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Open defecation CRYs for attention in anganwadis

Published: 30th August 2013 10:03 AM  |   Last Updated: 30th August 2013 10:03 AM   |  A+A-

Open defecation is one of the first lessons kids pick up in most of the State’s anganwadis, if one were to go by the results of a sample survey conducted by NGO Thozhamai. The survey, sponsored by children’s welfare NGO CRY, has found that as much as 60 per cent of the anganwadis in the State have no toilets and over 70 per cent have no water, making open defecation rampant. The survey, which was released in the city on Thursday was conducted between June and December last, covering more than 500 anganwadis in 20 districts of the State.

As many as 300 (60 per cent) anganwadis of the sample lot had no toilets and 359 (71.8 per cent) had no water. “Since there were no toilets or water in most anganwadis, open defecation is the order of the day. This is even when the Central government has lauded the State’s performance in the ICDS (Integrated Child Development Scheme) front, ” said Director of Thozhamai A Devaneyam.

Another key issue thrown up by the survey was the absence of government buildings for ICDS.  Over 60 per cent of the anganwadis operated in rented or other make-shift buildings. 

Absence of funds has meant that many of the anganwadis functioned out of whatever space was available in the locality; some were in closed sheds with no ventilation and some were running in the premises of neighbourhood temples. 

Around 30 per cent of the anganwadis had asbestos roofing, 13 per cent had damaged roofs, 11 per cent had cracked walls and 10 per cent had damaged floors. “Some of them were in such a state that the roof seemed like it would fall on the children any time,” he said.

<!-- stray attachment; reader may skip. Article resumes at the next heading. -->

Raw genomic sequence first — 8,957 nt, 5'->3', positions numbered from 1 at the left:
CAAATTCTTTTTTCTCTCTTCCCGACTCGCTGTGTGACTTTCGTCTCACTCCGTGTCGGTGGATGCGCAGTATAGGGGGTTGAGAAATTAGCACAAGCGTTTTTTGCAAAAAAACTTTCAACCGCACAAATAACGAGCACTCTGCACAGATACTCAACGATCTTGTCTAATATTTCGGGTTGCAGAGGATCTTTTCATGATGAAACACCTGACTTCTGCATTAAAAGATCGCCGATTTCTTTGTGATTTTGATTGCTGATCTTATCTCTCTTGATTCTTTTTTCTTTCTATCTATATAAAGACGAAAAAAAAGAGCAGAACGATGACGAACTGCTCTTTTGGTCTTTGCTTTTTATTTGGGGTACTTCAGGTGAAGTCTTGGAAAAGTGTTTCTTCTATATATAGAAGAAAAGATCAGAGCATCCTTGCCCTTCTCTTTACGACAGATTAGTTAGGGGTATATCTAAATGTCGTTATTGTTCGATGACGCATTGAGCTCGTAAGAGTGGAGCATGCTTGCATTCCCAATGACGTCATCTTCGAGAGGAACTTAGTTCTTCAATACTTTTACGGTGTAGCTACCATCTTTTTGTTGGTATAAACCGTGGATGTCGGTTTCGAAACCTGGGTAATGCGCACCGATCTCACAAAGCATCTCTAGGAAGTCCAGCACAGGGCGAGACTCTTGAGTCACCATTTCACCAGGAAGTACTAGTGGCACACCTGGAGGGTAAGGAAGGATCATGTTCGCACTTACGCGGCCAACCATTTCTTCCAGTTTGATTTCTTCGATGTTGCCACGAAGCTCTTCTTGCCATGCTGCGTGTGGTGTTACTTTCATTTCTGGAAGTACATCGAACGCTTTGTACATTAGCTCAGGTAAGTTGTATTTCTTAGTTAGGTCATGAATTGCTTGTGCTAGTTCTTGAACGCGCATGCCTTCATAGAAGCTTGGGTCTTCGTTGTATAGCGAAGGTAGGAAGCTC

Despite the special emphasis being laid on clean and healthy food for children in the light of the recent mid-day meal tragedy in Bihar, more than 75 per cent of the anganwadis had no separate kitchens, about 60 per cent had no electricity and around 30 per cent had no separate store rooms. In some anganwadis, food was often prepared dangerously close to the children’s area.

The study revealed that many of the anganwadis were understaffed and that the workers had too many chores to attend to. “When the scheme began, each anganwadi had five workers. Now it has just two. If this was not enough, for every government scheme - be it one for senior citizens or MNREGA or Aadhar card provision -  Anganwadi workers were used,” said K G Umashankar, a development consultant who was part of the survey.

Vaccination programmes were not carried out in 16 per cent of the anganwadis. As of now, the cost incurred for vegetables, fuel and spices for meals for children were as low as Rs 0.55 paise per day for every child. The survey recommended that this be urgently revised. As per the government allowance, the amount allocated for vegetables was 29 paise per day per child and 11 paise per day per child for spices.



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